Sometimes I think I have more in common with my great great great great grandmother than I thought. I’ve been reading her journal from 1823 and it’s pretty much me at 18. Observing everyone.
How my mum got a hold of this journal is a long but incredible story and it is amazing to be able to read a family member’s personal thoughts. I wonder if all our blogs will be forwarded on to our future families in a 187 years?
This was one of her first entries.
Journal of Sarah Maria Barber beginning January, 1st, 1828
January 17th, Thursday
Went to a party at Mrs. Bacon’s, where there were about 60 people – dancing & music. Knew nobody but the Evans’s & the Brents, Br1ary is grown extremely pretty, and was very much admired, indeed she was by far the prettiest looking girl in the room Julia is also a very nice girl. I think country gentlemen’s daughters are in general, far more agreeable than the Londoners for not making accomplishments the first consideration.
Their minds are by that means more cultivated, as they have more time for study. I am always more interested at a ball by the remarks of an unaffected country girl than by the flippant conversation of an accomplished conceited Miss, who quizzes and abuses everything.
Mrs. Caradori was there She is a most unaffected, modest, charming woman, with just enough of the foreign accent to make her interesting. Mr. Allen is also a delightful man, and pays her the greatest attention possible.
He is justly proud of her, and sung a beautiful Italian duet with her but to the great disappointment of everybody she only sang 3 songs as the Piano was too flat.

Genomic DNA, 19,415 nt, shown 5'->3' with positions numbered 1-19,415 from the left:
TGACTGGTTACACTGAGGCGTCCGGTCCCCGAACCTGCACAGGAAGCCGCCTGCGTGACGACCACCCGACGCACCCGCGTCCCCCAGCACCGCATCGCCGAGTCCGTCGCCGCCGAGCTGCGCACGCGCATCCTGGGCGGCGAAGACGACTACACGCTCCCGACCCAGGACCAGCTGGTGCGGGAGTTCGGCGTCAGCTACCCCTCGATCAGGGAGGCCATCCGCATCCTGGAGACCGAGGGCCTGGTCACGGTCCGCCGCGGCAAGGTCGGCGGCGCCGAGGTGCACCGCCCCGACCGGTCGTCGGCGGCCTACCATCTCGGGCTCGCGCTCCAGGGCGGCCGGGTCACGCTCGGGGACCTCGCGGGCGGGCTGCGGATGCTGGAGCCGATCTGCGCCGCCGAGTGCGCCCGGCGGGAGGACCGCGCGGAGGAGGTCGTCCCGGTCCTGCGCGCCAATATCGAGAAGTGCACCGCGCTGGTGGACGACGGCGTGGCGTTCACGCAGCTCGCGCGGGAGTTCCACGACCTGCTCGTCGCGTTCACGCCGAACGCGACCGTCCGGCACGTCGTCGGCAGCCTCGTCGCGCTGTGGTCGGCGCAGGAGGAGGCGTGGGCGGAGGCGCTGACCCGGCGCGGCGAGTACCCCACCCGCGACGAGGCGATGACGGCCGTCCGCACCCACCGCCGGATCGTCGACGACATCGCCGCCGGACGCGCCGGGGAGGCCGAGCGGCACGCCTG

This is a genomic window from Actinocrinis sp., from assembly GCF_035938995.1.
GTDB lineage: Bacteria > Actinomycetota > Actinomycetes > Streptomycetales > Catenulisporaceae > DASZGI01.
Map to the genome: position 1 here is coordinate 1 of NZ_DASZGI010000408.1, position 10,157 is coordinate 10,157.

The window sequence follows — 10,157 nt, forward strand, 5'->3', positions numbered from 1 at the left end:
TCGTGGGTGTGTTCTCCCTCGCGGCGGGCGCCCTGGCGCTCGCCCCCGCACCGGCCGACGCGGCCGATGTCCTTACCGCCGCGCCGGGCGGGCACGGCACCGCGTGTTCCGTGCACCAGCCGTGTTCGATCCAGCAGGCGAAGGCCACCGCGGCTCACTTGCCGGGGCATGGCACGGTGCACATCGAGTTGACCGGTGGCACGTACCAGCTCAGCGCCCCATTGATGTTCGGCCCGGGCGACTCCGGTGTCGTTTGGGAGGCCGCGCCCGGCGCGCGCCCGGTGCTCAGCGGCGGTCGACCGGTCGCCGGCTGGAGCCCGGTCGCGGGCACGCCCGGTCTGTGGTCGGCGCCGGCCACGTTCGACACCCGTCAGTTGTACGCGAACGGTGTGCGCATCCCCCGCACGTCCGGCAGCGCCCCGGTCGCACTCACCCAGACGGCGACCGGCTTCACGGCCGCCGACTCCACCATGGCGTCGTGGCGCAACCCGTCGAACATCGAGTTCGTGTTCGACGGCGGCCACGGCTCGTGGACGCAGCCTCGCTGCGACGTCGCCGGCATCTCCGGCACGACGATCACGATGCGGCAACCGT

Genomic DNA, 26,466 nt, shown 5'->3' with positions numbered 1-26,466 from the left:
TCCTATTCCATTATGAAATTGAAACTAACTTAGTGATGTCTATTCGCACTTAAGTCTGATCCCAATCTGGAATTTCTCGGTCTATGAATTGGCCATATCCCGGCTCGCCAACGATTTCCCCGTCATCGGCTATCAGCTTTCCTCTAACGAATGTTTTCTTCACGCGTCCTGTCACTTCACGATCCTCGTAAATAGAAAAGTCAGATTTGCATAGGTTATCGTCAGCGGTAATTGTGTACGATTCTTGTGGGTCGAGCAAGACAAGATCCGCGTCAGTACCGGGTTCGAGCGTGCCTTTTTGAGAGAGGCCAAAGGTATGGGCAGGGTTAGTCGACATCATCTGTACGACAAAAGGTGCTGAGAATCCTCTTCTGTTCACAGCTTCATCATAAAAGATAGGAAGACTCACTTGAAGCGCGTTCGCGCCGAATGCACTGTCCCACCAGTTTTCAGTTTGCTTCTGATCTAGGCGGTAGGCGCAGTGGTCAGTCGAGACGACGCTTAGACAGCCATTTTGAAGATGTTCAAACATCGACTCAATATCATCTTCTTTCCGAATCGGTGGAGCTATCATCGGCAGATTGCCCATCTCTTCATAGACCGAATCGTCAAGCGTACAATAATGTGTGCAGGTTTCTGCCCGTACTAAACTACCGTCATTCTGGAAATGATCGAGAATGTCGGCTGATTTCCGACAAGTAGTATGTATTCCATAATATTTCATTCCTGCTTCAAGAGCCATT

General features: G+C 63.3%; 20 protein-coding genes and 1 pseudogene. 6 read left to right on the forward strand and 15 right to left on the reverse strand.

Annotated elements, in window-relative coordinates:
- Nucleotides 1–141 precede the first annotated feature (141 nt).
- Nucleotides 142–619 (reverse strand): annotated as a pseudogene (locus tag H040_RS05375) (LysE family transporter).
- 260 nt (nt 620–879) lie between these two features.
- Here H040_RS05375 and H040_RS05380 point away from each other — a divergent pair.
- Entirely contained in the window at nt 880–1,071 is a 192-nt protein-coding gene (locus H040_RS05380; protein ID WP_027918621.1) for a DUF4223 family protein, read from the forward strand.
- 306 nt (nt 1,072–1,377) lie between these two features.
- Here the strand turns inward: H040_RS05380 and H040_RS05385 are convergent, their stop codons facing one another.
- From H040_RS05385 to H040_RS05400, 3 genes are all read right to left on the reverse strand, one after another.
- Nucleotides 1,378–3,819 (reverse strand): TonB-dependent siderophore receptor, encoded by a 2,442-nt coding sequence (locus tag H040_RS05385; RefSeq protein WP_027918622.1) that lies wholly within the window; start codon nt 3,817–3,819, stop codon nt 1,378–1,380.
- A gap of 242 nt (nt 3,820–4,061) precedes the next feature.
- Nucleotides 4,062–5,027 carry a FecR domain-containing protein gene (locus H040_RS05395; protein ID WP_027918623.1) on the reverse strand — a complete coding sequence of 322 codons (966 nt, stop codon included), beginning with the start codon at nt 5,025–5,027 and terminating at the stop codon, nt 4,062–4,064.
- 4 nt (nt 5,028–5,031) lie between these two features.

Mrs. Bacon played very nicely on the harp and a young man sang two songs extremely well. There were very few pretty girls. Mary Brent & Mr. Bacon’s sisters were the only ones.
Danced once with John and twice with George Evans. Hugh danced with Mary Brent and not with me so that I have a great mind to be very angry with him, but then she is so pretty and amiable, that I think I must forgive him too. John and his wife went home early on account of the “little stranger” that is expected in March.
The supper was very handsome and at 9 o’clock we came home.
I would have liked to have a drink with my Grandmother and gossip as you’d do in the 1800’s. Do you have anyone from 187 years ago you’d like to meet?
This recipe isn’t quite that old, but it’s been around in my family for about 36 years.
Scones. Now that I am a second class citizen thanks to Mr. Harper, I should perfect this recipe in case I have to go back to England. My Mum was given Fannie Farmer’s cookbook in 1979 as a wedding gift, it’s a huge book. She probably made these scones three times a week growing up. Throw in blueberries for best results.
Fannie Farmer’s Scones…
Your basic scone recipe
Minutes to Prepare: 15
Minutes to Cook: 10
Number of Servings: 8
- Preheat oven to 450F
- Combine dry ingredients with a fork to aerate. Cut in Butter/Fat with pastry blender or two knives until it looks like fresh bread crumbs.
- Stir in milk and egg until ingredients are just moist. Gather into a ball and knead lightly on a floured surface about 12 times (DO NOT OVERKNEAD) Pat or roll into a circle about 1/2 inch thick.
- Brush the top with milk and then sprinkle sugar on that.
- Cut into 8 pieces place on a cookie sheet about 1 inch apart bake about 10 minutes until lightly browned. Serve hot with butter, jam.
It’s probably most fitting to include a film about society in that day, it should be a Bronte film but I recently watched Vanity Fair, where Reese Witherspoon plays a strong female lead. It’s an enjoyable movie!
“Never mind. You cannot help your pedigree” – Becky Sharp (Reuse Witherspoon)
Also appropriate for the times… red wine (appropriate for all times really)
Wild Horse Canyon Shiraz is juicy and affordable and goes great with meat.
Aren’t we lucky we don’t have to find ways to cover up the taste of rancid meat like they did in the 1800’s because refrigeration was almost non existent?